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Meeting of the IUS coordinator team and representatives of VLIR-UOS in Cuba. At the centre (white blouse) stands Dra. Diana Sedal Yanes, the rector of the Universidad de Oriente. © VLIR-UOS
Long-term collaboration by Flemish universities with a university from a poorer country is a real formula for success. As a result, the Cuban Universidad de Oriente was among those that grew into a high-performing institution that was also able to provide assistance during the corona pandemic.
VLIR-UOS organises – as commissioned by the Belgian Development Cooperation – the development cooperation of the 5 Flemish universities. One of the most successful programmes is the 'Institutional University Cooperation' (IUS). This is a long-term collaboration by the 5 Flemish universities and colleges with one university from the South. Objective: to strengthen this university so that it can better assume its role as an active player in society.
In addition to a number of academic research topics, IUS always includes an important cross-cutting component. And that revolves around strengthening the institution as a whole. Consider gender policy, general management, finance, international relations and curriculum development, in addition to internal (ICT, library, etc.) and external (communications, etc.) services.
The French-speaking universities - through ARES - also have a very similar programme.
12 years of collaboration
The fact that IUS has turned out to be such a success formula has a great deal to do with the intense, long-term collaboration. The Flemish research groups that can best meet the needs of the potential partner institution are carefully examined in an in-depth selection procedure. Following selection, a collaboration of typically two times five years will begin, followed by two years of phasing out. So a total of over 12 years. This allows for deep collaboration and sustainable results.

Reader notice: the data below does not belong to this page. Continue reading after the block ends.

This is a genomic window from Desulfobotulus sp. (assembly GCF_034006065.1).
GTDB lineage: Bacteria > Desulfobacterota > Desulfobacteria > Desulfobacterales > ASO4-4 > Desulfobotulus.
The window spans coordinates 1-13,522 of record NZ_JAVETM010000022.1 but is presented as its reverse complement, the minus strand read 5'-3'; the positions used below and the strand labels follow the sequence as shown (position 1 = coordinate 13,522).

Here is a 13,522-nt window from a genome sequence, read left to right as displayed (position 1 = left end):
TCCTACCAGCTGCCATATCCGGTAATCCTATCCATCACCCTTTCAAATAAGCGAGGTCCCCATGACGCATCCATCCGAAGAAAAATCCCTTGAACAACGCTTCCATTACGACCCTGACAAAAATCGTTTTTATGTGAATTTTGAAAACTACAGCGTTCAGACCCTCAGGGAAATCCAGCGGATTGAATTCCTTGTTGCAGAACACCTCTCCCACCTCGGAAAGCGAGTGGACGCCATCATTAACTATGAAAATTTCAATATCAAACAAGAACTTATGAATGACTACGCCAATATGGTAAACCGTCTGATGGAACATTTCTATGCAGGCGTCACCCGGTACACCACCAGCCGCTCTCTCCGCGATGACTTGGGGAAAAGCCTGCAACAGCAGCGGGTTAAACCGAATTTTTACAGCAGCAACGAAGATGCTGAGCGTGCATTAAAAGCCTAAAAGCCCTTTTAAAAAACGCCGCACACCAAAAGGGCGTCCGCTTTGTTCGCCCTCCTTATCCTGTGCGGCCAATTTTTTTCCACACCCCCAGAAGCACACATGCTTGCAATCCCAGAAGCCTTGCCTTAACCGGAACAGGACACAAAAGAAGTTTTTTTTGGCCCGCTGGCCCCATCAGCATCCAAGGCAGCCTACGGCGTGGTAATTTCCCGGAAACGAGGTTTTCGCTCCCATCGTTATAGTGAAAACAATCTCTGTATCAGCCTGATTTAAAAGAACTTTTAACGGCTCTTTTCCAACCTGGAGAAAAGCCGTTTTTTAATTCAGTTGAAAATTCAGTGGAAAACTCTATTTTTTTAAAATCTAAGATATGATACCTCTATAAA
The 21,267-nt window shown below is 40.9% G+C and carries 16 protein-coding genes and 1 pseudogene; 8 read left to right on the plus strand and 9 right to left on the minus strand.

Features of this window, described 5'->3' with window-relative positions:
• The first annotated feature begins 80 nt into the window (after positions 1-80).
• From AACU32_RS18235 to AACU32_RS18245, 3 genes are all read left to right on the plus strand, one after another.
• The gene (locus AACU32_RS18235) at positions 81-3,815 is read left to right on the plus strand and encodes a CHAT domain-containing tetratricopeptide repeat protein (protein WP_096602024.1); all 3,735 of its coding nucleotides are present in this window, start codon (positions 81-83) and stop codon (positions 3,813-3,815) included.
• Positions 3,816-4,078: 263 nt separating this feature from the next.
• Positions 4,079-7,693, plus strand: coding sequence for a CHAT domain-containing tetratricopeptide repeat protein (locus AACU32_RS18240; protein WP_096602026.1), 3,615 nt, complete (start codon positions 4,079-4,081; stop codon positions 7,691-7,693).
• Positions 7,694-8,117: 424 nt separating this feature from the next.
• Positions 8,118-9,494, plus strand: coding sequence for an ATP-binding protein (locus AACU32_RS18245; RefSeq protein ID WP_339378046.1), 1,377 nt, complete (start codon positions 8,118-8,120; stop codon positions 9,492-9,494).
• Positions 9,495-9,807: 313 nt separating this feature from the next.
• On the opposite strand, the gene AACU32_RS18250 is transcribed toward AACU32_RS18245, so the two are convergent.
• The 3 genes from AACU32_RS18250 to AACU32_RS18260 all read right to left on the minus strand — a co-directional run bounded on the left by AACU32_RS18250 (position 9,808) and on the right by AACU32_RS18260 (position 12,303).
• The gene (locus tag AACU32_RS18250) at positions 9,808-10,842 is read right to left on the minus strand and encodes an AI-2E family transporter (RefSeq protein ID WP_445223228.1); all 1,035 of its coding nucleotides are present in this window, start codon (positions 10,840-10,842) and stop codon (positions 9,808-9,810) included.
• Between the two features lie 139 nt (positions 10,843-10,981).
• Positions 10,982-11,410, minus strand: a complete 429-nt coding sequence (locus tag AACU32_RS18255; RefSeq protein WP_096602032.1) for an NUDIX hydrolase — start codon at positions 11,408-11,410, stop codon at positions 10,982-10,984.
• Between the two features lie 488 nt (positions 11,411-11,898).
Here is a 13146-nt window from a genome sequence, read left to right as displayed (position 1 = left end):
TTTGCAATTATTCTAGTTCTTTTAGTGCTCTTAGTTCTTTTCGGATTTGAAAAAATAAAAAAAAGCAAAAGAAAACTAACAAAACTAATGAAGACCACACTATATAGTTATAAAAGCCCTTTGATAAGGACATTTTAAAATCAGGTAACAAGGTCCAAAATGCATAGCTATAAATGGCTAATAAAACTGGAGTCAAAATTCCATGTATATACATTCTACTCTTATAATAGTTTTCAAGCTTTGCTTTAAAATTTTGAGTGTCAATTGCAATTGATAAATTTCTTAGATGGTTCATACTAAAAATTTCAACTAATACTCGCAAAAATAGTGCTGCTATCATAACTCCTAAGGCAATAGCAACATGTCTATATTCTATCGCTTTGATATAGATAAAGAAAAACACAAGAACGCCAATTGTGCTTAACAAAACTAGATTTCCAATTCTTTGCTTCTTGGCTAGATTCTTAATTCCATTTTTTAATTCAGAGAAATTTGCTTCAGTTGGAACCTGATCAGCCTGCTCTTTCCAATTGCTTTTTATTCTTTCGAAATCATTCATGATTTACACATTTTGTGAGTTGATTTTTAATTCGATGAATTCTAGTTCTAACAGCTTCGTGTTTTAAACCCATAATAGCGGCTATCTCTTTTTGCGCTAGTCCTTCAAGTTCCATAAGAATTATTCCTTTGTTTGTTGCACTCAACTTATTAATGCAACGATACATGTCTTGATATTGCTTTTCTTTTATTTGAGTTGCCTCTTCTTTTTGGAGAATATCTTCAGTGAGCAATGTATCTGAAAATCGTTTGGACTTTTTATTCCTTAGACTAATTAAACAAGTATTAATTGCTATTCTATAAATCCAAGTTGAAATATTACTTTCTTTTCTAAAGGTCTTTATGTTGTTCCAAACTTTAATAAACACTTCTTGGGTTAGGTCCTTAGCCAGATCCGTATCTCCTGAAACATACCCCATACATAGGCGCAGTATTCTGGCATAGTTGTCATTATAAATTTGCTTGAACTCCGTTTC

Thanks to the cross-cutting component, the university will also improve as a whole. Moreover, IUS addresses specific needs of that institution and contributes to the policy priorities of the poorer country in question. The numerous doctorates, postdocs and masters also have a lasting impact.
Pancarte of the data centre. © VLIR-UOS
Universidad de Oriente
A great example of a successful IUS is the collaboration with the Cuban Universidad de Oriente (UO) since 2013. This is focusing on public health, food safety, sustainable development, renewable energy, organic products and cultural heritage.
But digitalisation and boosting ICT capacity were also crucial to its success. Meanwhile, the UO has Internet and Wi-Fi connections on all 3 campuses. It also created a data centre and invested massively in computers.
The results are also flowing into society. For example, a number of 'computer youth clubs' – freely accessible to children and young people – were equipped with a total of 120 computers for 400,000 people to use. IT specialists from UO installed the necessary hardware and software and continue to handle the maintenance.
An app for effective health campaigns
In collaboration with the Vrije Universiteit Brussel (VUB), UO developed the app WisePocket. This app allows for smoother interaction with the public and can also make use of games. As a result, health campaigns for the general public can be made far more effective.
Moreover, the app can be used offline – highly convenient in a country where the Internet is not always reliable. The Ministry of Public Health, physicians, healthcare providers and citizens alike can use the app as a platform. As recently as 2018, WisePocket received the D4D prize from the Belgian Development Cooperation.
As it happens, WisePocket already proved its worth during the coronavirus pandemic. The app was not only able to keep the public informed, but also to collect data from recovered patients for an epidemiological study.
The IUS with UO was also able to provide assistance in other ways during the pandemic. For example, students and young researchers were trained to carry out mass PCR tests – crucial for early detection of COVID-19. Oyster mushrooms were also grown to support the immune systems of recovering patients, doctors and nurses. In addition, UO contributed to the development of Cuban COVID-19 vaccines.
IUS allows the universities involved from poorer countries to grow into full-fledged players that advance their societies. And at the same time, it creates strong ties with the Flemish universities and colleges – a collaboration that ultimately benefits us all.
A great contribution to SDG4 (high-quality education), including SDG4.b (more scholarships for higher education in developing countries) and SDG4.3 (equal access for women and men to education). Besides, of course, the SDGs associated with the separate research components, such as SDG3 (health).